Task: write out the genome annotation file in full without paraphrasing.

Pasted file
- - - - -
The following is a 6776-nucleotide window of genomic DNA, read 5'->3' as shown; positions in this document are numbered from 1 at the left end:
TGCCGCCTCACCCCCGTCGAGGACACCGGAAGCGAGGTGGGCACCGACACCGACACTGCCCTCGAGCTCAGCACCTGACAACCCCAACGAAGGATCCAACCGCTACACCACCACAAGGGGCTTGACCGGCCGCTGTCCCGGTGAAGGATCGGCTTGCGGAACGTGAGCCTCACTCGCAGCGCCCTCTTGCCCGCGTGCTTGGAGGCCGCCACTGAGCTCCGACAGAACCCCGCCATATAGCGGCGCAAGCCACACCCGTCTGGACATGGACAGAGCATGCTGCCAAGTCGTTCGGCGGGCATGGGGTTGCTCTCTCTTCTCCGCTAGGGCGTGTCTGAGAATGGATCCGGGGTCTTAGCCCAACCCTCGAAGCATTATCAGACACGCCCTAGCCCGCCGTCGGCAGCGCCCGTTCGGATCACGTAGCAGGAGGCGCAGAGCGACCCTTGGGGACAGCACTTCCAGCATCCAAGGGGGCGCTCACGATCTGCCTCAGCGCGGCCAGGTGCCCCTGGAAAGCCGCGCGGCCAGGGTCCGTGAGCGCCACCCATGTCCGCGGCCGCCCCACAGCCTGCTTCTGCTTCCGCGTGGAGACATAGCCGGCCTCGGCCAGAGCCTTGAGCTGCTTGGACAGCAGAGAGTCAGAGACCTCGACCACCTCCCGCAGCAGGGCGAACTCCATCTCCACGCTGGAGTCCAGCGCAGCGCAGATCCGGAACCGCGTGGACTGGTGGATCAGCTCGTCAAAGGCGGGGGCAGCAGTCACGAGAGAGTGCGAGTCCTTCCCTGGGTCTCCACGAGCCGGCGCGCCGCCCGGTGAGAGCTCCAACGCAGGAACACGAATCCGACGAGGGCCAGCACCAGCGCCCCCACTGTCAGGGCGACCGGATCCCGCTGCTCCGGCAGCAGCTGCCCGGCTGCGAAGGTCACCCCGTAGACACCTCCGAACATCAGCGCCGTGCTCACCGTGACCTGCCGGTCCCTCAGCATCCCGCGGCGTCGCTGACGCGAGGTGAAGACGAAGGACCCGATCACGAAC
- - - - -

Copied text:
The following is a 6776-nucleotide window of genomic DNA, read 5'->3' as shown; positions in this document are numbered from 1 at the left end:
TGCCGCCTCACCCCCGTCGAGGACACCGGAAGCGAGGTGGGCACCGACACCGACACTGCCCTCGAGCTCAGCACCTGACAACCCCAACGAAGGATCCAACCGCTACACCACCACAAGGGGCTTGACCGGCCGCTGTCCCGGTGAAGGATCGGCTTGCGGAACGTGAGCCTCACTCGCAGCGCCCTCTTGCCCGCGTGCTTGGAGGCCGCCACTGAGCTCCGACAGAACCCCGCCATATAGCGGCGCAAGCCACACCCGTCTGGACATGGACAGAGCATGCTGCCAAGTCGTTCGGCGGGCATGGGGTTGCTCTCTCTTCTCCGCTAGGGCGTGTCTGAGAATGGATCCGGGGTCTTAGCCCAACCCTCGAAGCATTATCAGACACGCCCTAGCCCGCCGTCGGCAGCGCCCGTTCGGATCACGTAGCAGGAGGCGCAGAGCGACCCTTGGGGACAGCACTTCCAGCATCCAAGGGGGCGCTCACGATCTGCCTCAGCGCGGCCAGGTGCCCCTGGAAAGCCGCGCGGCCAGGGTCCGTGAGCGCCACCCATGTCCGCGGCCGCCCCACAGCCTGCTTCTGCTTCCGCGTGGAGACATAGCCGGCCTCGGCCAGAGCCTTGAGCTGCTTGGACAGCAGAGAGTCAGAGACCTCGACCACCTCCCGCAGCAGGGCGAACTCCATCTCCACGCTGGAGTCCAGCGCAGCGCAGATCCGGAACCGCGTGGACTGGTGGATCAGCTCGTCAAAGGCGGGGGCAGCAGTCACGAGAGAGTGCGAGTCCTTCCCTGGGTCTCCACGAGCCGGCGCGCCGCCCGGTGAGAGCTCCAACGCAGGAACACGAATCCGACGAGGGCCAGCACCAGCGCCCCCACTGTCAGGGCGACCGGATCCCGCTGCTCCGGCAGCAGCTGCCCGGCTGCGAAGGTCACCCCGTAGACACCTCCGAACATCAGCGCCGTGCTCACCGTGACCTGCCGGTCCCTCAGCATCCCGCGGCGTCGCTGACGCGAGGTGAAGACGAAGGACCCGATCACGAAC